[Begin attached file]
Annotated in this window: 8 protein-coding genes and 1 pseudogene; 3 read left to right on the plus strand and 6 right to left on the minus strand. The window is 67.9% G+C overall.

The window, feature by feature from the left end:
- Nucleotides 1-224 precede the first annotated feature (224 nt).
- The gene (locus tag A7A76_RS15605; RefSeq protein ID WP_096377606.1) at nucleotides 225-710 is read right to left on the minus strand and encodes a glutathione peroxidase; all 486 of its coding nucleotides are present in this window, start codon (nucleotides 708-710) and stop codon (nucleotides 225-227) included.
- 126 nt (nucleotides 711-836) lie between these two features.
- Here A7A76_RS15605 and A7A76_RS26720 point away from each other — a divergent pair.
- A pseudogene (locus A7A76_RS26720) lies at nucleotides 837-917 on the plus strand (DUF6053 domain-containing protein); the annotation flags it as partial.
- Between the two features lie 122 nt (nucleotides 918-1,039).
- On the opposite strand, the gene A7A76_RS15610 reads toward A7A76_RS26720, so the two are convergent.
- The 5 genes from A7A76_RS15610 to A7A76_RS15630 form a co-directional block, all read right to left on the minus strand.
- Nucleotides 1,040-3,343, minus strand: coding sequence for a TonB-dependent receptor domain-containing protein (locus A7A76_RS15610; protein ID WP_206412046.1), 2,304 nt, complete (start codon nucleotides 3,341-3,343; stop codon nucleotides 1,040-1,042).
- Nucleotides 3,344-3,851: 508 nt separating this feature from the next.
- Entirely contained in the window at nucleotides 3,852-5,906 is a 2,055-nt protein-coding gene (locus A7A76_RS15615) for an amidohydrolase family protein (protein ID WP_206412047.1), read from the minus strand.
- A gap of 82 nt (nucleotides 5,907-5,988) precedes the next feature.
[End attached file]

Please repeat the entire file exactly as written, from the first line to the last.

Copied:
Annotated in this window: 8 protein-coding genes and 1 pseudogene; 3 read left to right on the plus strand and 6 right to left on the minus strand. The window is 67.9% G+C overall.

The window, feature by feature from the left end:
- Nucleotides 1-224 precede the first annotated feature (224 nt).
- The gene (locus tag A7A76_RS15605; RefSeq protein ID WP_096377606.1) at nucleotides 225-710 is read right to left on the minus strand and encodes a glutathione peroxidase; all 486 of its coding nucleotides are present in this window, start codon (nucleotides 708-710) and stop codon (nucleotides 225-227) included.
- 126 nt (nucleotides 711-836) lie between these two features.
- Here A7A76_RS15605 and A7A76_RS26720 point away from each other — a divergent pair.
- A pseudogene (locus A7A76_RS26720) lies at nucleotides 837-917 on the plus strand (DUF6053 domain-containing protein); the annotation flags it as partial.
- Between the two features lie 122 nt (nucleotides 918-1,039).
- On the opposite strand, the gene A7A76_RS15610 reads toward A7A76_RS26720, so the two are convergent.
- The 5 genes from A7A76_RS15610 to A7A76_RS15630 form a co-directional block, all read right to left on the minus strand.
- Nucleotides 1,040-3,343, minus strand: coding sequence for a TonB-dependent receptor domain-containing protein (locus A7A76_RS15610; protein ID WP_206412046.1), 2,304 nt, complete (start codon nucleotides 3,341-3,343; stop codon nucleotides 1,040-1,042).
- Nucleotides 3,344-3,851: 508 nt separating this feature from the next.
- Entirely contained in the window at nucleotides 3,852-5,906 is a 2,055-nt protein-coding gene (locus A7A76_RS15615) for an amidohydrolase family protein (protein ID WP_206412047.1), read from the minus strand.
- A gap of 82 nt (nucleotides 5,907-5,988) precedes the next feature.